ISLAMABAD: A presidential ordinance was issued on Sunday to give constitutional protection to all legislative and administrative measures taken by Yousuf Raza Gilani as the prime minister between April 26 and June 19.
It restrains the courts, including the Supreme Court, from entertaining any challenge to them.
The federal budget approved by parliament and transfers, postings and promotions of officials made under executive orders and protocols signed with foreign countries are among major steps taken by the government which if left unprotected would create serious problems for the government of Raja Pervez Ashraf.
The “Validation Ordinance 2012” was issued by President Asif Ali Zardari to validate the “acts, orders and instruments etc done, made and issued by the prime minister” from April 26, when he was convicted by the Supreme Court on contempt charges, and June 19, when a three-judge bench headed by Chief Justice Iftikhar Muhammad Chaudhry disqualified him with retrospective effect.
The ordinance was issued hours after the chief justice made the remark that parliament could not frame laws repugnant to the Constitution.
But the president’s move may trigger a new controversy with a number of prominent lawyers inclined towards the opposition criticising the ordinance and indicating that it would be challenged in the apex court.
On the other hand, the Pakistan People’s Party (PPP) is defending the ordinance and said it had become necessary since the Supreme Court’s short order of June 19 was silent about the legal status of the decisions taken by Mr Gilani as prime minister from April 26 to June 19.
The Supreme Court has already received a petition challenging the acts of Mr Gilani and requesting it to declare them void. The petitioner has also asked the court to put the name of Mr Gilani on the exit control list and cancel his diplomatic passport.
Sub-section 1 of the two-page ordinance states: “Notwithstanding anything contained in any law for the time being in force or any order or judgment of any court, including any order or judgment of the Supreme Court, anything done, functions, including parliamentary functions, performed, actions taken, orders passed, directions issued, instruments made, MoUs executed, national and international commitments made, process or communication issued, advice given to the president in any matter, including in respect of acts and ordinances, SROs and other legal instruments issued, powers confirmed, assumed or exercised, or appointments made, by Syed Yousuf Raza Gilani, Prime Minister of Pakistan, from 26-04-2012 to 19-06-2012 (both days inclusive), shall be deemed to have been validly done, performed, taken, passed, issued, made, given, confirmed, assumed, executed, exercised and provisions of this ordinance shall have, and shall be deemed to always to have had, effect accordingly.”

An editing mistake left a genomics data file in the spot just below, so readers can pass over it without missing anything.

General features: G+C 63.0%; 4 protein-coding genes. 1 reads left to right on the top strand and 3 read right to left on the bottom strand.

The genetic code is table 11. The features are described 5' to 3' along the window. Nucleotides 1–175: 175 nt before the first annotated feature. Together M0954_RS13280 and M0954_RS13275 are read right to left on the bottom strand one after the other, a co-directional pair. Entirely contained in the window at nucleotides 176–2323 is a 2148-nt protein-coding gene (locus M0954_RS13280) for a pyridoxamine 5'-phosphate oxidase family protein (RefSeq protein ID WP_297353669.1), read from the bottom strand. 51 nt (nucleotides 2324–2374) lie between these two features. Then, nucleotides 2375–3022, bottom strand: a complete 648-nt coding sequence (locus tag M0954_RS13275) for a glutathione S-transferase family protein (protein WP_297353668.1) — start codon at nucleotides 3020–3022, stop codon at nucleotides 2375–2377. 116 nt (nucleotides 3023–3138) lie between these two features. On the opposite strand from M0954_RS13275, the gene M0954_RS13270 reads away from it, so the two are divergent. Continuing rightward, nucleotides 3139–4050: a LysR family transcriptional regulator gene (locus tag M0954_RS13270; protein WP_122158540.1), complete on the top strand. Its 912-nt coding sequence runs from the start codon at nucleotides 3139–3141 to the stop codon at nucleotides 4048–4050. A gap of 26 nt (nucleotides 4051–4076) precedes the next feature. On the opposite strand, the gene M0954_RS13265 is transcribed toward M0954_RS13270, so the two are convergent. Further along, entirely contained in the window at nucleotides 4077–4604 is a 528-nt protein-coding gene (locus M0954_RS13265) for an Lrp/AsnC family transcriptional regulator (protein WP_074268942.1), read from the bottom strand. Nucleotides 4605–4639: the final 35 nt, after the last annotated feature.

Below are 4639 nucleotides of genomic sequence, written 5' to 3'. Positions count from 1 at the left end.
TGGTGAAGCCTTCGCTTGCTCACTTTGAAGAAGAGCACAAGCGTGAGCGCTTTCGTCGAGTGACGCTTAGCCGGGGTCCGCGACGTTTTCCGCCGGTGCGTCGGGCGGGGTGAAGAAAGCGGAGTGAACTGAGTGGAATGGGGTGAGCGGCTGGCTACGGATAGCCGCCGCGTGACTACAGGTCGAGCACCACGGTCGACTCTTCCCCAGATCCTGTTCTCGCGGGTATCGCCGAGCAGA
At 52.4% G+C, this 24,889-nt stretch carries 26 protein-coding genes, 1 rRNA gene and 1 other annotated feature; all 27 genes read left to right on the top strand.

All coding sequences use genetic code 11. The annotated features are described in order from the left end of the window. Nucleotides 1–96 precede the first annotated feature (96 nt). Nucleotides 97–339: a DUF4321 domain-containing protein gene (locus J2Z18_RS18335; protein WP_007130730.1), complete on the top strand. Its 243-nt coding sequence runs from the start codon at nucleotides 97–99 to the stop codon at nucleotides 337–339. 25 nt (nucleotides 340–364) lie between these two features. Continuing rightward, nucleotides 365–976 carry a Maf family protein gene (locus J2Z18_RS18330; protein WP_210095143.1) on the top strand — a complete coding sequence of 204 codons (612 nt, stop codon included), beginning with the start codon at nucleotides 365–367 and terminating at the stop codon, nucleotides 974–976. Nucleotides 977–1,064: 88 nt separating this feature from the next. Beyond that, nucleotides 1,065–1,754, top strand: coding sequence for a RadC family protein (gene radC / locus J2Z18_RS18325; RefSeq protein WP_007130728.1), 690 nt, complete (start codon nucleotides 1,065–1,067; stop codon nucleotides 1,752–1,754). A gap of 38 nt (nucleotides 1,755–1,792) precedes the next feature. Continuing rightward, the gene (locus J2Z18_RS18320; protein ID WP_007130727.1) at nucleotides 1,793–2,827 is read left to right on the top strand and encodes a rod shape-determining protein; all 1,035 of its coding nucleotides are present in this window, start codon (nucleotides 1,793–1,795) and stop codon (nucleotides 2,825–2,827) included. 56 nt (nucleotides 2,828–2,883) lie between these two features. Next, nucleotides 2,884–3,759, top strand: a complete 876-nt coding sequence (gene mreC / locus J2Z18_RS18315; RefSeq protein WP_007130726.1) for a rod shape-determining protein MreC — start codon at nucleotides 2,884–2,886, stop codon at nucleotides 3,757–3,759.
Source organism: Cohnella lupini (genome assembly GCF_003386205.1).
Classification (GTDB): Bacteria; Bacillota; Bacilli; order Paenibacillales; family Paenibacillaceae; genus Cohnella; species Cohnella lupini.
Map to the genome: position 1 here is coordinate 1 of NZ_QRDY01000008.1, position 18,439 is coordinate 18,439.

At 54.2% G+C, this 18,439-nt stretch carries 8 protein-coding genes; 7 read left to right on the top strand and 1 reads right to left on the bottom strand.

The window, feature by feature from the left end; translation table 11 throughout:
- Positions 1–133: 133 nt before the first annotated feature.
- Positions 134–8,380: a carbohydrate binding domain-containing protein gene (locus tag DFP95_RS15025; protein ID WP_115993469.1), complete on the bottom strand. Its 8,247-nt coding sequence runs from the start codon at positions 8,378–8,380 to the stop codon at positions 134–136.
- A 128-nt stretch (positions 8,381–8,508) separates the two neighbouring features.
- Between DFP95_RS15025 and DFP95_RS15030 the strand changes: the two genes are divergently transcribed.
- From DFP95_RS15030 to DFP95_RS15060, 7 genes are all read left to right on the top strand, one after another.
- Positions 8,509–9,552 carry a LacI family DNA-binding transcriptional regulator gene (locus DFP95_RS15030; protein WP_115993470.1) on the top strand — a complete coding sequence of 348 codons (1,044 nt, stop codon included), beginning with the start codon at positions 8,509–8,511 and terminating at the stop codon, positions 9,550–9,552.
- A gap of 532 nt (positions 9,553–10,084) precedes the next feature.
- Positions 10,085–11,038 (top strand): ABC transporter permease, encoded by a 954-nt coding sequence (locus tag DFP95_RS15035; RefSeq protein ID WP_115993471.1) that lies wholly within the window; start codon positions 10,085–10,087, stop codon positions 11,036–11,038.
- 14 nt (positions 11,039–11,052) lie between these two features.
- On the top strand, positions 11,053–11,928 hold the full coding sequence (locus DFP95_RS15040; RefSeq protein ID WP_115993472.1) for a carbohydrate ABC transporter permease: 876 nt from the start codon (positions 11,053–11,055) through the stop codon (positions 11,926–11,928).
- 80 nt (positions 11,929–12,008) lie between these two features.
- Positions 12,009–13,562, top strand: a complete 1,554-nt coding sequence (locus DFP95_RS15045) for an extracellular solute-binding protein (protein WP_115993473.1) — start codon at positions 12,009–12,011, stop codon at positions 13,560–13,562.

A clause of the ordinance which may ignite a controversy says: “No suit, prosecution or other legal proceedings, including writ petition, shall lie in any court or forum, including the Supreme Court, against any authority or any person, for or on account of or in respect of any order made, proceedings taken or act done, for or advice given whether in the exercise or purported exercise of the powers or functions referred to in Sub-section 1 or in execution of or in compliance with orders made or functions performed or actions taken in exercise or purported exercise of such powers.”
When asked for the reason behind the move, presidential spokesman Farhatullah Babar said: “The ordinance has been issued in accordance with past practices to fill the void that had been created after the Supreme Court’s June 19 short order.”
Legal expert Justice (retd) Wajeehuddin said there was no need to issue the ordinance as the courts applied the “de facto doctrine” in such cases which meant that all the legal acts committed during a period were automatically considered valid. He said the government should have waited for the detailed judgment of the court instead of rushing with the ordinance.
The former judge said that after this ordinance, no-one would be able to challenge even any obvious “illegal act” and transfers and postings made by Mr Gilani during the 54 days when he was a de facto prime minister.
Moreover, he said, through the ordinance the government had actually curtailed an important power of the Supreme Court as it would not be able to entertain any petition under Article 184(3) of the Constitution which dealt with the fundamental rights of the citizens.
According to Mr Wajeehuddin, someone would soon challenge the ordinance in the apex court.
Senior lawyer Syed Zafar Ali Shah of the opposition Pakistan Muslim League-N also said that the ordinance could be challenged in courts. He alleged that “ill intentions” were behind the government’s move of issuing the ordinance.
The president and the people in the government knew since April 26 that Mr Gilani had been disqualified as the prime minister after his conviction, but they allowed him to continue to function, he said.